• Slide 16
  • Mortality in Patients With Severe PAD 1515 3838 4444 4848 Relative 5-Year Mortality Belch JJF. Arch Intern Med 2003;163::884-92 Breast Cancer Colon/Rectal Cancer PADPAD Non-Hodgkins Lymphoma Patients (%)
  • Slide 17
  • PAD and Relative Risk of Death Cause of Death in Patients with PAD 3.1(1.9-4.9)3.1(1.9-4.9) 5.9(3.0-11.4)5.9(3.0-11.4) 6.6(2.9-14.9)6.6(2.9-14.9) Belch JJF. Arch Intern Med 2003;163::884-92 Relative Risk (95% CI)
  • Slide 18
  • Peripheral Arterial Disease Hiatt WR. N Engl J Med. 2001;344:1608-1621. Asymptomatic Disease 66% Symptomatic Disease 34%
  • Slide 19
  • The Diagnosis and Treatment of Peripheral Vascular Disease Etiology Prevalence Risk Factors Diagnosis Treatment Options
  • Slide 20
  • What Diseases Put People at Risk for PAD? Hypertension Tobacco Use High Cholesterol Diabetes Mellitus Family History CAD
  • Slide 21
  • Risk Factors Hypertension Increases stiffness of arteries Promotes narrowing of blood vessels Increases risk of stroke, heart attack, kidney failure Silent Must consider kidney artery blockage as culprit
  • Slide 22
  • Risk Factors Tobacco Use The major modifiable risk factor Patients who smoke >15 cigarettes daily have a NINE-FOLD increase in risk of leg pain due to artery blockage Patients who smoke > 5 cigarettes daily close their leg artery bypass grafts more often than those patients who do not smoke
  • Slide 23
  • Risk Factors High Cholesterol New medical studies suggest that lowering cholesterol levels can halt the progression or even SHRINK plaque in the leg arteries Lowering cholesterol levels DECREASES the risk of Stroke!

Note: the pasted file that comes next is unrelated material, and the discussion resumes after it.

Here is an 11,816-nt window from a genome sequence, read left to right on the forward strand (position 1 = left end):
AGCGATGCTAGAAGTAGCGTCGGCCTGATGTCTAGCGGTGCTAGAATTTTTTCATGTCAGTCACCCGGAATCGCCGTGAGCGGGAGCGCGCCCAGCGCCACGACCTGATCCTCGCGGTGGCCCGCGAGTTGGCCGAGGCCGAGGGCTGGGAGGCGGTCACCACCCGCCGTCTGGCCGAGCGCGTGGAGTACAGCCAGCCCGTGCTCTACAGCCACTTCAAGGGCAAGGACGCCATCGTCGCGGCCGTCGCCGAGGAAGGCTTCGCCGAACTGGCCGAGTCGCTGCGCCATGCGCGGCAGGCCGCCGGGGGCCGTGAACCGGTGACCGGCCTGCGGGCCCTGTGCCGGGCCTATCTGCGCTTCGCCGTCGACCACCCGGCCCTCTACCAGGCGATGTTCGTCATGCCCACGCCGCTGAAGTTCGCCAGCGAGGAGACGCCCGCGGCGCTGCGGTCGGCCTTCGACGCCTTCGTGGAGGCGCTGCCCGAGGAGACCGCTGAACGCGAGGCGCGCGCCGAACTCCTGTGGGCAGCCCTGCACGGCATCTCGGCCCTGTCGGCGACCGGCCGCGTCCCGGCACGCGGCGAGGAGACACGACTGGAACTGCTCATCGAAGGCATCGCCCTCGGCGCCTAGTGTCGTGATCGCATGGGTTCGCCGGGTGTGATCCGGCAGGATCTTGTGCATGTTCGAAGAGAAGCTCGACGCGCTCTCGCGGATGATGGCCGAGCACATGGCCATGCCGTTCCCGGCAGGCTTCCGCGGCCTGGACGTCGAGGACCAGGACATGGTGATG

• Slide 24
  • Risk Factors Diabetes Mellitus Peripheral Artery Disease is FIVE TIMES more common in patients with DM 30 % of patients with DM have PAD Major limb amputation rate is FOUR TIMES HIGHER in patients with DM and PAD than with PAD alone
  • Slide 25
  • Risk Factors Family History of PAD Clear risk factor for other first degree relatives Must make every effort to modify risk factors Early diagnosis is key
  • Slide 26
  • The Diagnosis and Treatment of Peripheral Vascular Disease Etiology Prevalence Risk Factors Diagnosis Treatment Options
  • Slide 27
  • What Symptoms do Patients Have With PAD? Leg Arteries Pain, Ache, Tightness, Tiredness, Weakness, Numbness in legs brought on by walking and relieved by rest (claudication) Pain in feet at rest due to poor circulation (rest pain) Poorly healing wound Gangrene
  • Slide 28
  • What Symptoms do Patients Have With PAD? Claudication Symptoms manifests a level below the vascular lesion Lesion LocationClaudicating Muscle distal aortabuttocks common iliacthigh SFAcalf tibialsNONE!!
  • Slide 29
  • How Do We Diagnose PAD? Listen to the story What kind of problems are you having? How long have you been having these problems? What makes the symptoms better/worse? Have you had any prior treatment for these problems? Are things getting worse?
  • Slide 30
  • How Do We Diagnose PAD? Perform an examination Feel pulses Feel for aneurysms Listen for noises over arteries that can signify blockage Look at feet
  • Slide 31
  • Elevation Pallor/Dependent Rubor
  • Slide 32
  • Dont Wait For This To Happen...
  • Slide 33
  • How Do We Diagnose PAD? Non-Invasive Testing Blood Pressure Cuffs Duplex Ultrasound Magnetic Resonance Arteriography Computed Tomographic Angiography
  • Slide 34
  • The Ankle-Brachial Index
  • Slide 35
  • Office Measurement of the AnkleBrachial Index (ABI) Highest arm pressure Pressure: PT DP Pressure: PT DP The ratio of: (over)
  • Slide 36
  • Ankle Brachial Index > 0.9Normal 0.9 to 0.75Mild PVD 0.75 to 0.4 Moderate PVD (IC) < 0.4Severe Disease
  • Slide 37
  • AnkleBrachial Index and Mortality 70 75 80 85 90 95 100 105 1234 Number of Years of Follow-up Patient Survival,% >1 1.0->0.9 0.9->0.8